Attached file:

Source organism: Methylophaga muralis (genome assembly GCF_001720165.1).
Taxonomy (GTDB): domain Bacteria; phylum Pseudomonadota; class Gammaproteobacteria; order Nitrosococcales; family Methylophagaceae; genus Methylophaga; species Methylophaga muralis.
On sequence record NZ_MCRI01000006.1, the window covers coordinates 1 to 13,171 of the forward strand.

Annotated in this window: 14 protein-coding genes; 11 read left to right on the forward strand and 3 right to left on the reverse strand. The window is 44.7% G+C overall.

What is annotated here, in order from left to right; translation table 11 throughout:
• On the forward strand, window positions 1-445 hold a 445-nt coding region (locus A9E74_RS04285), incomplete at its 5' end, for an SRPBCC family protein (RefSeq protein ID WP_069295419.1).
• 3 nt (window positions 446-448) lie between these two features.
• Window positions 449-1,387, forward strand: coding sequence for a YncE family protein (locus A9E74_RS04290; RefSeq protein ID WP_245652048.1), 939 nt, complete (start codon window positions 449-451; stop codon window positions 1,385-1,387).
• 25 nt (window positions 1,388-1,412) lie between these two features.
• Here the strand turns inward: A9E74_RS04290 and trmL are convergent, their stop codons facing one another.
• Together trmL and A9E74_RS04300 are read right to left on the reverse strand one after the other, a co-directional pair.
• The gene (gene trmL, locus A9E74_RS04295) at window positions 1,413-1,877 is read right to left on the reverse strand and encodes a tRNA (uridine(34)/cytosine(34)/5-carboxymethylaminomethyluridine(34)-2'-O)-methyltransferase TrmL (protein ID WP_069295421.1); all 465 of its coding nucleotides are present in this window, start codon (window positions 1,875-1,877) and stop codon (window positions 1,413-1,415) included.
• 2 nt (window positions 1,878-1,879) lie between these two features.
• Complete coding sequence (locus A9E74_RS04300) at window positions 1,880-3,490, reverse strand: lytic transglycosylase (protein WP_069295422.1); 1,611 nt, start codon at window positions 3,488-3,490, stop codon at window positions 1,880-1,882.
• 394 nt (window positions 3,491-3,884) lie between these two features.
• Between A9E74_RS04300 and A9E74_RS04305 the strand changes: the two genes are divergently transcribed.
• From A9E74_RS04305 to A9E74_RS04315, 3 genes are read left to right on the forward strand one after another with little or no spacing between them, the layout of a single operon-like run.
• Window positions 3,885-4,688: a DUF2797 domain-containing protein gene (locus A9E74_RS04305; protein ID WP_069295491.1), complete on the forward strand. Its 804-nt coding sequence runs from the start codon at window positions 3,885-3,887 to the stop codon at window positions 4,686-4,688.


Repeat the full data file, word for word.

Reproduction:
Source organism: Methylophaga muralis (genome assembly GCF_001720165.1).
Taxonomy (GTDB): domain Bacteria; phylum Pseudomonadota; class Gammaproteobacteria; order Nitrosococcales; family Methylophagaceae; genus Methylophaga; species Methylophaga muralis.
On sequence record NZ_MCRI01000006.1, the window covers coordinates 1 to 13,171 of the forward strand.

Annotated in this window: 14 protein-coding genes; 11 read left to right on the forward strand and 3 right to left on the reverse strand. The window is 44.7% G+C overall.

What is annotated here, in order from left to right; translation table 11 throughout:
• On the forward strand, window positions 1-445 hold a 445-nt coding region (locus A9E74_RS04285), incomplete at its 5' end, for an SRPBCC family protein (RefSeq protein ID WP_069295419.1).
• 3 nt (window positions 446-448) lie between these two features.
• Window positions 449-1,387, forward strand: coding sequence for a YncE family protein (locus A9E74_RS04290; RefSeq protein ID WP_245652048.1), 939 nt, complete (start codon window positions 449-451; stop codon window positions 1,385-1,387).
• 25 nt (window positions 1,388-1,412) lie between these two features.
• Here the strand turns inward: A9E74_RS04290 and trmL are convergent, their stop codons facing one another.
• Together trmL and A9E74_RS04300 are read right to left on the reverse strand one after the other, a co-directional pair.
• The gene (gene trmL, locus A9E74_RS04295) at window positions 1,413-1,877 is read right to left on the reverse strand and encodes a tRNA (uridine(34)/cytosine(34)/5-carboxymethylaminomethyluridine(34)-2'-O)-methyltransferase TrmL (protein ID WP_069295421.1); all 465 of its coding nucleotides are present in this window, start codon (window positions 1,875-1,877) and stop codon (window positions 1,413-1,415) included.
• 2 nt (window positions 1,878-1,879) lie between these two features.
• Complete coding sequence (locus A9E74_RS04300) at window positions 1,880-3,490, reverse strand: lytic transglycosylase (protein WP_069295422.1); 1,611 nt, start codon at window positions 3,488-3,490, stop codon at window positions 1,880-1,882.
• 394 nt (window positions 3,491-3,884) lie between these two features.
• Between A9E74_RS04300 and A9E74_RS04305 the strand changes: the two genes are divergently transcribed.
• From A9E74_RS04305 to A9E74_RS04315, 3 genes are read left to right on the forward strand one after another with little or no spacing between them, the layout of a single operon-like run.
• Window positions 3,885-4,688: a DUF2797 domain-containing protein gene (locus A9E74_RS04305; protein ID WP_069295491.1), complete on the forward strand. Its 804-nt coding sequence runs from the start codon at window positions 3,885-3,887 to the stop codon at window positions 4,686-4,688.